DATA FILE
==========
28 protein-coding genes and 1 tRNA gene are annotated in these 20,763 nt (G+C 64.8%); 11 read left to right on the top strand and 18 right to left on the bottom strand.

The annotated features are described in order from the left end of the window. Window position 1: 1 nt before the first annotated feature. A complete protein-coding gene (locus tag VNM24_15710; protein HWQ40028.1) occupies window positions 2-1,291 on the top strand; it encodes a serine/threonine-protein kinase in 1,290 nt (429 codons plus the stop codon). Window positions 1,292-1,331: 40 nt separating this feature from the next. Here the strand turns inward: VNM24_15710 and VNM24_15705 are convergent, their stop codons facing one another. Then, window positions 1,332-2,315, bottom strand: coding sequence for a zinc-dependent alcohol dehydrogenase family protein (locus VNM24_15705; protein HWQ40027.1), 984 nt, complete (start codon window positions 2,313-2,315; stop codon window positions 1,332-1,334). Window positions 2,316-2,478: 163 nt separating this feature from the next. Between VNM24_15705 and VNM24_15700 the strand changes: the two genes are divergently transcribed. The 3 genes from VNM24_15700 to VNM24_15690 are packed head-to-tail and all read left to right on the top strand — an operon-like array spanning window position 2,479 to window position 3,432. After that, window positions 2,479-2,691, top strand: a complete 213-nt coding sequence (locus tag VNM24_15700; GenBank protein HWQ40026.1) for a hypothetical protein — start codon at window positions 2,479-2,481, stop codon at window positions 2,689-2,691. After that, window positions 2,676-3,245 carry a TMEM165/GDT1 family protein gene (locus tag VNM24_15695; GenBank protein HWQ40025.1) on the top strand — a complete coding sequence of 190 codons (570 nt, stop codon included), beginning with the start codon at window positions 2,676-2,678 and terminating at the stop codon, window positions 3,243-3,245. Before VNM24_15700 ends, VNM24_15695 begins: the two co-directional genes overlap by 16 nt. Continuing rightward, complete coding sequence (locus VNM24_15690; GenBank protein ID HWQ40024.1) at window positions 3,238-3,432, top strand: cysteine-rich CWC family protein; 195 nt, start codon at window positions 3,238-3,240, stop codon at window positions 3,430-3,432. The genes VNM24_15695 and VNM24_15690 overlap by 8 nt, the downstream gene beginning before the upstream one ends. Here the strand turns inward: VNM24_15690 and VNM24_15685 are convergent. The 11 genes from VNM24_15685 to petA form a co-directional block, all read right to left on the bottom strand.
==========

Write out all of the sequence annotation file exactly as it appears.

28 protein-coding genes and 1 tRNA gene are annotated in these 20,763 nt (G+C 64.8%); 11 read left to right on the top strand and 18 right to left on the bottom strand.

The annotated features are described in order from the left end of the window. Window position 1: 1 nt before the first annotated feature. A complete protein-coding gene (locus tag VNM24_15710; protein HWQ40028.1) occupies window positions 2-1,291 on the top strand; it encodes a serine/threonine-protein kinase in 1,290 nt (429 codons plus the stop codon). Window positions 1,292-1,331: 40 nt separating this feature from the next. Here the strand turns inward: VNM24_15710 and VNM24_15705 are convergent, their stop codons facing one another. Then, window positions 1,332-2,315, bottom strand: coding sequence for a zinc-dependent alcohol dehydrogenase family protein (locus VNM24_15705; protein HWQ40027.1), 984 nt, complete (start codon window positions 2,313-2,315; stop codon window positions 1,332-1,334). Window positions 2,316-2,478: 163 nt separating this feature from the next. Between VNM24_15705 and VNM24_15700 the strand changes: the two genes are divergently transcribed. The 3 genes from VNM24_15700 to VNM24_15690 are packed head-to-tail and all read left to right on the top strand — an operon-like array spanning window position 2,479 to window position 3,432. After that, window positions 2,479-2,691, top strand: a complete 213-nt coding sequence (locus tag VNM24_15700; GenBank protein HWQ40026.1) for a hypothetical protein — start codon at window positions 2,479-2,481, stop codon at window positions 2,689-2,691. After that, window positions 2,676-3,245 carry a TMEM165/GDT1 family protein gene (locus tag VNM24_15695; GenBank protein HWQ40025.1) on the top strand — a complete coding sequence of 190 codons (570 nt, stop codon included), beginning with the start codon at window positions 2,676-2,678 and terminating at the stop codon, window positions 3,243-3,245. Before VNM24_15700 ends, VNM24_15695 begins: the two co-directional genes overlap by 16 nt. Continuing rightward, complete coding sequence (locus VNM24_15690; GenBank protein ID HWQ40024.1) at window positions 3,238-3,432, top strand: cysteine-rich CWC family protein; 195 nt, start codon at window positions 3,238-3,240, stop codon at window positions 3,430-3,432. The genes VNM24_15695 and VNM24_15690 overlap by 8 nt, the downstream gene beginning before the upstream one ends. Here the strand turns inward: VNM24_15690 and VNM24_15685 are convergent. The 11 genes from VNM24_15685 to petA form a co-directional block, all read right to left on the bottom strand.